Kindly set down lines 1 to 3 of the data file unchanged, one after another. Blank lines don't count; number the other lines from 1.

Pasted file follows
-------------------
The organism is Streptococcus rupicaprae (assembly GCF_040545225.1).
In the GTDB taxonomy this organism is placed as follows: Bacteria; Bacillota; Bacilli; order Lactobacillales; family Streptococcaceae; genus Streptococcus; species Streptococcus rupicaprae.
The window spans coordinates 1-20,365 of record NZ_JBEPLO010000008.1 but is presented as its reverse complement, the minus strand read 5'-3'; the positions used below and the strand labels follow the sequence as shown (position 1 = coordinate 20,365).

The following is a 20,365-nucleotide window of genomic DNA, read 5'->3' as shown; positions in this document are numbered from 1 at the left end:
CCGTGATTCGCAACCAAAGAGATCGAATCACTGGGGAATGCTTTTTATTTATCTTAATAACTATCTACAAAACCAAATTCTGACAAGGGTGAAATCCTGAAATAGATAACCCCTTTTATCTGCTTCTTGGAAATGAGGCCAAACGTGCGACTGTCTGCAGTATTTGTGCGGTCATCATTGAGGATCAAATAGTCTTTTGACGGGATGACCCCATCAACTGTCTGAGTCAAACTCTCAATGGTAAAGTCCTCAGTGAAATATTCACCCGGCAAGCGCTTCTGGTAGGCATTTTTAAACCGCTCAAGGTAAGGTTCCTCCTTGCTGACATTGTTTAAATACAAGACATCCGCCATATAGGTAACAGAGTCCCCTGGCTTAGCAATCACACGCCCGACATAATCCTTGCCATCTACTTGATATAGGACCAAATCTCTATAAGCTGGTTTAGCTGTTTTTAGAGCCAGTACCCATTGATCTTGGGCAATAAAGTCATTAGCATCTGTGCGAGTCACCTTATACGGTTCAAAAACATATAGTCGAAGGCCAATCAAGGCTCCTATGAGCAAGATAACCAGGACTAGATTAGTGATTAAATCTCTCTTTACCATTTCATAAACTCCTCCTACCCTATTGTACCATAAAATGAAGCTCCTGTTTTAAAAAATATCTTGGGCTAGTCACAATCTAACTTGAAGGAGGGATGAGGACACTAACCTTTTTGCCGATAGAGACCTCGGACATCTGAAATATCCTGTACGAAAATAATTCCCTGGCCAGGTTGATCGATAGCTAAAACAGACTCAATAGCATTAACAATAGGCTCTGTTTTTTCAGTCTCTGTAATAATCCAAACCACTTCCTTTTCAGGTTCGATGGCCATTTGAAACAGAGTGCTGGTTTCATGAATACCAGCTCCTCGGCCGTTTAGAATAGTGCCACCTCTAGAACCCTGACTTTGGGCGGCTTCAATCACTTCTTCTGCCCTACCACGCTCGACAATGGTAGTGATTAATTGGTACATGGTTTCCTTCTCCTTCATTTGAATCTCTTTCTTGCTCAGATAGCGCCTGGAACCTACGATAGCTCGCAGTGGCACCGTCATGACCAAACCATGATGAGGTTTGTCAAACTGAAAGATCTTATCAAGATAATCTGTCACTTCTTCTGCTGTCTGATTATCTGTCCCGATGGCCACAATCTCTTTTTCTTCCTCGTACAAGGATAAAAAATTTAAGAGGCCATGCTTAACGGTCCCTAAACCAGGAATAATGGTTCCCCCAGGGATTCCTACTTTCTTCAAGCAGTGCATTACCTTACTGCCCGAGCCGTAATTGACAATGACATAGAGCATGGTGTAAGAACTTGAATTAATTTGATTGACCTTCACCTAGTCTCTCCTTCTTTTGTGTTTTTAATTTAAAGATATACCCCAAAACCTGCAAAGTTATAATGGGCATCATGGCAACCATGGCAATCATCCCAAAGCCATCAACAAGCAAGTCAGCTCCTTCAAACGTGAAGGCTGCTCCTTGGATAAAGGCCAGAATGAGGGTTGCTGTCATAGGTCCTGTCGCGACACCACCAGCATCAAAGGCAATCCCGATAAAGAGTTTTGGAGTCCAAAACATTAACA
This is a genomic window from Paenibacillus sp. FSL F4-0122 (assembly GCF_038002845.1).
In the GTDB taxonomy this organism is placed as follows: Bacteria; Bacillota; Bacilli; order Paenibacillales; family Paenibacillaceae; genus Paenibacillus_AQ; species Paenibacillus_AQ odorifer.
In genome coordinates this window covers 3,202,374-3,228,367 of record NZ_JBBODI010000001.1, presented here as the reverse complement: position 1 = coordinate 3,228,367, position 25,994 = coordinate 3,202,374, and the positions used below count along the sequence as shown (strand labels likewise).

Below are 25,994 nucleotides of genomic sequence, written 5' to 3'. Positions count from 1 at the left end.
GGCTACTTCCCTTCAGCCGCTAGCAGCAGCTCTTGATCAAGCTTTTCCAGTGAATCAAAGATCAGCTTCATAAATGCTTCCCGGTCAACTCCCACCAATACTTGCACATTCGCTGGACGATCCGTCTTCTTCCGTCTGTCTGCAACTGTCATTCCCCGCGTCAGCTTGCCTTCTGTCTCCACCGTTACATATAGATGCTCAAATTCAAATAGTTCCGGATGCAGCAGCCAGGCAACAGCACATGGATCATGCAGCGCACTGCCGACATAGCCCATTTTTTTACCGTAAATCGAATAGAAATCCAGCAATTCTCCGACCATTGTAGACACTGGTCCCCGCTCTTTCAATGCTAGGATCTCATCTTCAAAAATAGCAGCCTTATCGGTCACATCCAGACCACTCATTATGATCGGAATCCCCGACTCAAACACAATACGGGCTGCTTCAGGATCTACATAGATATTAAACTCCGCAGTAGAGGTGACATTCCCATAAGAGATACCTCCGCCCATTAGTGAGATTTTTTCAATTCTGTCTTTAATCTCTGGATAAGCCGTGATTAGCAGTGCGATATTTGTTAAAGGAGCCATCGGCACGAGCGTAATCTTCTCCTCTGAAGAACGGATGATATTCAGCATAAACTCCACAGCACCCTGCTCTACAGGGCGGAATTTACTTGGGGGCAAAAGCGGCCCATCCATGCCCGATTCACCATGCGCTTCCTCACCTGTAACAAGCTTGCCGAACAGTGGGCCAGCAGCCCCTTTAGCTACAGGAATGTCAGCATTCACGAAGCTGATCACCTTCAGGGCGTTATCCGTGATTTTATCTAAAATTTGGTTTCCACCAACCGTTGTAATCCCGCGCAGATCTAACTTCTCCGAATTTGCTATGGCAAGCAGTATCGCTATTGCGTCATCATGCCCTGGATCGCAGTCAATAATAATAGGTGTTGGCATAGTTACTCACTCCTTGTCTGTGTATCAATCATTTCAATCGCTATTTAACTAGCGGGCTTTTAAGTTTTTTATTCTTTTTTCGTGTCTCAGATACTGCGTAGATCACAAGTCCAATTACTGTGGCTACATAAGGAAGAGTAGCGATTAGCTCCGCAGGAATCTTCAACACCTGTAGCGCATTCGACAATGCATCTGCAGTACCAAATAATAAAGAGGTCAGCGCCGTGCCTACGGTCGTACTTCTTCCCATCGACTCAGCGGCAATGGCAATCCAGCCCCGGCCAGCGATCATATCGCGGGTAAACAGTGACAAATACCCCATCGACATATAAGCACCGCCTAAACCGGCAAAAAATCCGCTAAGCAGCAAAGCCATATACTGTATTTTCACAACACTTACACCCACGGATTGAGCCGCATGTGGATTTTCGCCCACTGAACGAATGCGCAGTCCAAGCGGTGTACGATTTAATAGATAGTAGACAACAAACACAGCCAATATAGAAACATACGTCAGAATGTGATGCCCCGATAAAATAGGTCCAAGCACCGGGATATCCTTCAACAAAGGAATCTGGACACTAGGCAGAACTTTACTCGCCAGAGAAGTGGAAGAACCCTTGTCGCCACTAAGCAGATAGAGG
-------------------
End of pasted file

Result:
The organism is Streptococcus rupicaprae (assembly GCF_040545225.1).
In the GTDB taxonomy this organism is placed as follows: Bacteria; Bacillota; Bacilli; order Lactobacillales; family Streptococcaceae; genus Streptococcus; species Streptococcus rupicaprae.
The window spans coordinates 1-20,365 of record NZ_JBEPLO010000008.1 but is presented as its reverse complement, the minus strand read 5'-3'; the positions used below and the strand labels follow the sequence as shown (position 1 = coordinate 20,365).